Encyclopedia | Bessemer, Wyo., on the North Platte River west of Casper, was founded in 1888 but disappeared after failing to win the status of county seat of the brand-new Natrona County in 1890.
Encyclopedia | Tracing its roots to a work camp for men digging irrigation ditches early in the 20th century, Powell, Wyoming, in northern Park County, remains an agricultural hub. Its economy has been boosted over the last century, however, by nearby coal mines and oil wells, and by public schools, a hospital and a community college, the last three of which are now the town’s largest employers. In 1994, Powell was one of 10 municipalities named an All-America City by the National Civic League.
Encyclopedia | Though the site was an important river crossing on the early frontier, the town of Casper did not begin until 1888, when the Fremont, Elkhorn & Missouri Valley Railroad reached the area. The town immediately became an important shipping point for cattle and wool. The first oil refinery was built in 1895 to process crude oil from the Salt Creek Oil Field, 40 miles to the north. The first true oil boom began after 1910 and lasted through the mid 1920s, and the town’s fortunes have been closely connected to the energy business ever since. In 2010 the city’s population passed 55,000. Casper continues as a retail, medical and energy-industry service hub.
Encyclopedia | Beautiful Carbon County in south-central Wyoming was established in 1868 and named for its coal. Since fur-trade days, through coal, copper, cattle, sheep, uranium, coal again, natural gas and wind power, booms, busts, and new booms have dominated the economy. The Union Pacific Railroad has by contrast offered a steadying influence, as has the state prison in Rawlins, the county seat. And the North Platte River, locals say, offers the best trout fishing in the world.
Encyclopedia | The Piedmont Charcoal Kilns southwest of Evanston, Wyo. were built in 1869 to supply charcoal primarily to Utah mining and smelting operations. The town of Piedmont’s location—on the Union Pacific Railroad but near a ready timber supply in the Uinta Mountains—made it a logical spot for the industry. Most of the charcoal was shipped to the Salt Lake valley, and some to Fort Bridger for use in blacksmith forges and heating stoves. Piedmont was a railroad station on the Union Pacific line. Three of the original five kilns remain standing. The site is on the National Register of Historic Places.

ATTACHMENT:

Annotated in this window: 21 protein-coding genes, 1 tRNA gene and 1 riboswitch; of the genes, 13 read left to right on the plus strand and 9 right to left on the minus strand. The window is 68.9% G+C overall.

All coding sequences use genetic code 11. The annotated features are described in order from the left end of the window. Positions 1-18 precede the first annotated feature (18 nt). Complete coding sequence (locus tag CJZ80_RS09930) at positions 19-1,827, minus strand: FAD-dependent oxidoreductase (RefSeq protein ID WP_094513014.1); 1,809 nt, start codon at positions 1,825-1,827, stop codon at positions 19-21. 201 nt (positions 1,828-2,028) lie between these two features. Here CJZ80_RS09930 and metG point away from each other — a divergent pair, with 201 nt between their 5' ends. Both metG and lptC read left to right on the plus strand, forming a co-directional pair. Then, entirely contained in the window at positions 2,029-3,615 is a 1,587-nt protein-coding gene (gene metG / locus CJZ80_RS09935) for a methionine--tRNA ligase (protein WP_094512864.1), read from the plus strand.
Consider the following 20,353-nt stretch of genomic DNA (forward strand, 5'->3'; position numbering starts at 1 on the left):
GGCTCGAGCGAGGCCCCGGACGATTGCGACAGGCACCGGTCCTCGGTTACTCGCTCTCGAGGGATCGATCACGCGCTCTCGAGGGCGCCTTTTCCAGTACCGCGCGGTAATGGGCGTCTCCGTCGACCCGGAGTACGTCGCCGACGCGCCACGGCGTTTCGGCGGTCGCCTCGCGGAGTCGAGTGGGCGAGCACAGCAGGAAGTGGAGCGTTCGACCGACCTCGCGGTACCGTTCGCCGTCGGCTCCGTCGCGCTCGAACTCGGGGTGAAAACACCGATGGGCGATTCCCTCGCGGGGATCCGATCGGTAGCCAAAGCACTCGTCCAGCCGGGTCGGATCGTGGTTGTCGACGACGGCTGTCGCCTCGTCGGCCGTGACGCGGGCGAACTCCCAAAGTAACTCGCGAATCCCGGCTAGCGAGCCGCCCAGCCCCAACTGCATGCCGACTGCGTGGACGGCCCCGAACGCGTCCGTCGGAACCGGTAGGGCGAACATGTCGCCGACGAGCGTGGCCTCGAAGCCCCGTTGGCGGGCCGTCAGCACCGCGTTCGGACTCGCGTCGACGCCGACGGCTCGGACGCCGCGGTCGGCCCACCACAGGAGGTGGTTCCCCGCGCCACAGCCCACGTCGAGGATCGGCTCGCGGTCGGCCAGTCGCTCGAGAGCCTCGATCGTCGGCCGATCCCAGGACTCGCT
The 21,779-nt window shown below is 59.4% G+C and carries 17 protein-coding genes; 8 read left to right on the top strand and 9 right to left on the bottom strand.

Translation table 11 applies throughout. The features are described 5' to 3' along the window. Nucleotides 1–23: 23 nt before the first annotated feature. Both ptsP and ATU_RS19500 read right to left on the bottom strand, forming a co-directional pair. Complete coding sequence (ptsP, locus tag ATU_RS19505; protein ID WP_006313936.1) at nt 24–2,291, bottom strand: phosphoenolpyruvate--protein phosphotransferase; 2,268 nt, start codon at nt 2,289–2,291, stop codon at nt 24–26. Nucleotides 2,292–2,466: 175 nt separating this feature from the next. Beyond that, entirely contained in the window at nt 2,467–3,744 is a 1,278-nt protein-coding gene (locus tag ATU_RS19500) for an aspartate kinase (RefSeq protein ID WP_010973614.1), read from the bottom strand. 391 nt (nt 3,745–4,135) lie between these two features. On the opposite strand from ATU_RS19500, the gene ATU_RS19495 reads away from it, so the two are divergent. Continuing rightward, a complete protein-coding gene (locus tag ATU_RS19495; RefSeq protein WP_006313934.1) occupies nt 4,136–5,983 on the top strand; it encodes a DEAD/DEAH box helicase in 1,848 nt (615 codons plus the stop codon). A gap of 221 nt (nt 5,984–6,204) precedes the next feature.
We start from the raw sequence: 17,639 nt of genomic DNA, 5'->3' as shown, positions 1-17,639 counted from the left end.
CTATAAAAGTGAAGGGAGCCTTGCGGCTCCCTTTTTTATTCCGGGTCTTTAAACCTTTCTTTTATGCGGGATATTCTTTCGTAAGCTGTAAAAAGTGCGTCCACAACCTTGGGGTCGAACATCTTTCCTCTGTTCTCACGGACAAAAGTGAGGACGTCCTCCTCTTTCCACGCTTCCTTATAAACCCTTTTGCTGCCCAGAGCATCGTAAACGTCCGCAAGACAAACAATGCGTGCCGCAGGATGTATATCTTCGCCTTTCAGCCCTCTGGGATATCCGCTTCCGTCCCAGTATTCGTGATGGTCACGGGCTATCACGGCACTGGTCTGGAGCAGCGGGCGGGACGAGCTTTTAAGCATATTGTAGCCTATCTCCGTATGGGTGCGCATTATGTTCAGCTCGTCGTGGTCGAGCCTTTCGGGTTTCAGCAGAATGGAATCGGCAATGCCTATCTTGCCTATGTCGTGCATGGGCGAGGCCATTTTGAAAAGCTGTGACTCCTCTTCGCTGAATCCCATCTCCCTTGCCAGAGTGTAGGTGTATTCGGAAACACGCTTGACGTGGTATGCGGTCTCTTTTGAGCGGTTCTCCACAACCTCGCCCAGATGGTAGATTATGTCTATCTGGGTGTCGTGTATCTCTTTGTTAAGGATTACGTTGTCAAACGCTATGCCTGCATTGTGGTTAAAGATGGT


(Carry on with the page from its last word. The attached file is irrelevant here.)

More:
Encyclopedia | Sheridan, Wyoming first boomed when the Burlington and Missouri Railroad reached it in 1892. Named for a Civil War general and situated in the center of Indian War country, the town became a regional center for business and western culture. Sheridan developed many local processing industries in its first few decades, and also attracted wealthy residents. However, its fortunes have fluctuated with the nation’s demand for nearby natural resources like coal, and the changing economics of agriculture. Today, Sheridan’s unique identity is still rooted in its distinctive culture and scenic location near the Bighorn Mountains.
Encyclopedia | Green River, Wyo., on its namesake river and on the Union Pacific Railroad, began as a stage station. After the U.P. relocated switching and roundhouse operations there in the early 1870s, the Green River rail yard became one of the busiest in the nation. Since the early 1900s, this county seat of Sweetwater County has weathered many booms and busts of nearby oil, gas and trona development, with the railroad and county government steadying its economy all the while.
Encyclopedia | Euro-Americans first described what’s now Sublette County in western Wyoming early in the 1800s, when it was a hub for the Rocky Mountain fur trade. Cattle ranchers followed the fur trappers. Soon, tie hacks arrived to cut timber for railroad ties. The county’s first successful oil well was drilled in 1907, and oil and gas have been important to the county ever since. In the early 1990s one of the world’s largest gas fields was discovered south of Pinedale, the county seat. County residents continue to work to balance energy booms with the conservation measures needed to keep life good and to keep tourists coming back.